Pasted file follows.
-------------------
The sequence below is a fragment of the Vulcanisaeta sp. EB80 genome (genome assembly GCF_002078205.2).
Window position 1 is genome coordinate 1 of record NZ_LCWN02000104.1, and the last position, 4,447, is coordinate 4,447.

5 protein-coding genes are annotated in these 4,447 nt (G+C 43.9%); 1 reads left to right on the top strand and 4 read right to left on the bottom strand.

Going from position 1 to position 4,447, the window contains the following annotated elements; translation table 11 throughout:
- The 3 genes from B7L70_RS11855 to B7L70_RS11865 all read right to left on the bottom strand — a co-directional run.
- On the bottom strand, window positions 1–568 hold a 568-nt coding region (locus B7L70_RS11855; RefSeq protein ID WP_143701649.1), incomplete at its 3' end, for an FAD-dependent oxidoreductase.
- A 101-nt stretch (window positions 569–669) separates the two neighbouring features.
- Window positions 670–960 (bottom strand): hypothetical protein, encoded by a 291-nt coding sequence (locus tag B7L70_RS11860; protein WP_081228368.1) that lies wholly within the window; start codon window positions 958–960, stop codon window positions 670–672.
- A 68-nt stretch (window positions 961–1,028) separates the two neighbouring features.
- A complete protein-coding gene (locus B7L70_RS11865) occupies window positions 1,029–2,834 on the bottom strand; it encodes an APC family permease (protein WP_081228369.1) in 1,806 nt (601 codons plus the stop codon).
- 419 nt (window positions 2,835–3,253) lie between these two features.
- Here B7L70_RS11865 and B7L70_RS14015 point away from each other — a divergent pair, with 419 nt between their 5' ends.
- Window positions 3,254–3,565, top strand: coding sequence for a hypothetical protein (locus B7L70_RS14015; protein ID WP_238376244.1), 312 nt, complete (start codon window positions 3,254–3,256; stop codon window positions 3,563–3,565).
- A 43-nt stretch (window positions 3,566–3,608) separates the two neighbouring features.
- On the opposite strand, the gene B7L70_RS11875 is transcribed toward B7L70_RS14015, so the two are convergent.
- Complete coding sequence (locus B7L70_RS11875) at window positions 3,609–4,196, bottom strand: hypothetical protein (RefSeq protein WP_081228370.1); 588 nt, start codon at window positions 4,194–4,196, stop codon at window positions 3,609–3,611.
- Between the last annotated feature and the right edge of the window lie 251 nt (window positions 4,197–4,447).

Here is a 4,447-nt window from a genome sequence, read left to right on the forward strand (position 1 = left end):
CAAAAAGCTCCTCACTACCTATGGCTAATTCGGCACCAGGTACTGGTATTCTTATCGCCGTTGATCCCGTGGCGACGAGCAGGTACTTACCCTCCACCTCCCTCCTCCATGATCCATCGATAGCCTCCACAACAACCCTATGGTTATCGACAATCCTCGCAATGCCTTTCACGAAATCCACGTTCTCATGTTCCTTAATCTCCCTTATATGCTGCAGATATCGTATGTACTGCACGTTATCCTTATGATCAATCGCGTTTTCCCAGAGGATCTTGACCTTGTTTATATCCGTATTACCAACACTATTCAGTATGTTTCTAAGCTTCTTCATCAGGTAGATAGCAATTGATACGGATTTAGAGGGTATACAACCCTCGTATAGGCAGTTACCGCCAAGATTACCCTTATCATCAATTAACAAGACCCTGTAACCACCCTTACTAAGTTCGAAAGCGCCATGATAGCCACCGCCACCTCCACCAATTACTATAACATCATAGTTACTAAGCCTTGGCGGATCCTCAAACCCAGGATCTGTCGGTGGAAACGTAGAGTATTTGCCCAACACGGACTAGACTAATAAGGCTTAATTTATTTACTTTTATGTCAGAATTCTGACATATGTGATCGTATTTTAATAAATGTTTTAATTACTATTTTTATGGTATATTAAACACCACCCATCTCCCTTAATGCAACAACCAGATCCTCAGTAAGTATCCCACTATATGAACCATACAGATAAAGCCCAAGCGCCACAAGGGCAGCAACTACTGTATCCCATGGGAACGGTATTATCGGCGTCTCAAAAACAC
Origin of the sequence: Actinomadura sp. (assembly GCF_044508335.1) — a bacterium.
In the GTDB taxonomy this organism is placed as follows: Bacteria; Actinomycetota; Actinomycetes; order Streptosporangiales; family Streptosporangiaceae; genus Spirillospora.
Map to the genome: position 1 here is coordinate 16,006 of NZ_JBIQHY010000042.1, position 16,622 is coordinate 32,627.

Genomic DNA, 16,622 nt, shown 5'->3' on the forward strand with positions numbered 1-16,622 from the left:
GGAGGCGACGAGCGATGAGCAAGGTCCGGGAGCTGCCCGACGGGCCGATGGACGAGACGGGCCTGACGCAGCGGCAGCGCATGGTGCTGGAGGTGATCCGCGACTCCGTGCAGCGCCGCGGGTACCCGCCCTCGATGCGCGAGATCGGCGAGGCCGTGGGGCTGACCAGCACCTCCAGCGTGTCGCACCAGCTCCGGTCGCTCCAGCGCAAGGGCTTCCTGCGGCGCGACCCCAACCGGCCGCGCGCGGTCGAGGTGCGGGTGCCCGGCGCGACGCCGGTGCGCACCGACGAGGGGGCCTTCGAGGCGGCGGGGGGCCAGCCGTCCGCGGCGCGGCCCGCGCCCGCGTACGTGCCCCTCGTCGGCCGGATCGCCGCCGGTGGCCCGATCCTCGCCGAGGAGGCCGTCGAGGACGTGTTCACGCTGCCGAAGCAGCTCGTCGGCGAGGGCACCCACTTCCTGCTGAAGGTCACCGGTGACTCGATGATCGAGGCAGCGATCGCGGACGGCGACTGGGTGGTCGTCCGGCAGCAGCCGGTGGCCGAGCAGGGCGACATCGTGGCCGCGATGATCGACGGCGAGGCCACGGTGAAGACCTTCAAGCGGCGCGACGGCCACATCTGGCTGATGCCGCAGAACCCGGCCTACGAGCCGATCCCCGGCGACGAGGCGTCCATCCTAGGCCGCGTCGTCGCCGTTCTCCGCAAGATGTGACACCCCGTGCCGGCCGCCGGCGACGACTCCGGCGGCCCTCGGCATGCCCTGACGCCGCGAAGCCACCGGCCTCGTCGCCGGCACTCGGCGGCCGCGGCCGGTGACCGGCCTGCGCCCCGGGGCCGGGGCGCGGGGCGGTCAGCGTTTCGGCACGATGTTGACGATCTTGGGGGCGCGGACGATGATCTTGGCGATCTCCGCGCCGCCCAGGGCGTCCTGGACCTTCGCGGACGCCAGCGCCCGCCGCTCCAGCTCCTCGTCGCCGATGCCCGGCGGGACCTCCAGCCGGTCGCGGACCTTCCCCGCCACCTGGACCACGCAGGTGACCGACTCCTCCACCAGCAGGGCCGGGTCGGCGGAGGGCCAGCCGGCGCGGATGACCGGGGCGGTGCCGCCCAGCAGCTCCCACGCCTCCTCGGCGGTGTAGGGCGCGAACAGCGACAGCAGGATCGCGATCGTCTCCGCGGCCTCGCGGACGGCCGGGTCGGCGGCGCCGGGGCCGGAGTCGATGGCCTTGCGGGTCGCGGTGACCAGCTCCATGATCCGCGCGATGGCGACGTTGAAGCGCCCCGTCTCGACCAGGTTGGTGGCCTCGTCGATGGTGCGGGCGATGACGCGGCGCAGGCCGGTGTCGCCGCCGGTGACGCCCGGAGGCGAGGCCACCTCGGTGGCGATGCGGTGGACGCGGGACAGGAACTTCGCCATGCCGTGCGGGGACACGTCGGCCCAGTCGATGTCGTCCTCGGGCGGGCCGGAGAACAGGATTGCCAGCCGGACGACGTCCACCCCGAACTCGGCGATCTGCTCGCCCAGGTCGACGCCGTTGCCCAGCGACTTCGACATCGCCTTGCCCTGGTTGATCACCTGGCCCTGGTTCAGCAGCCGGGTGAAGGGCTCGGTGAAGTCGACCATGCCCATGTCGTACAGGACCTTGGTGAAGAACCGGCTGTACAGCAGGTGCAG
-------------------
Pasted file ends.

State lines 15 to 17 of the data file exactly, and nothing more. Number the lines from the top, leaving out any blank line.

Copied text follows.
- On the opposite strand, the gene B7L70_RS11875 is transcribed toward B7L70_RS14015, so the two are convergent.
- Complete coding sequence (locus B7L70_RS11875) at window positions 3,609–4,196, bottom strand: hypothetical protein (RefSeq protein WP_081228370.1); 588 nt, start codon at window positions 4,194–4,196, stop codon at window positions 3,609–3,611.
- Between the last annotated feature and the right edge of the window lie 251 nt (window positions 4,197–4,447).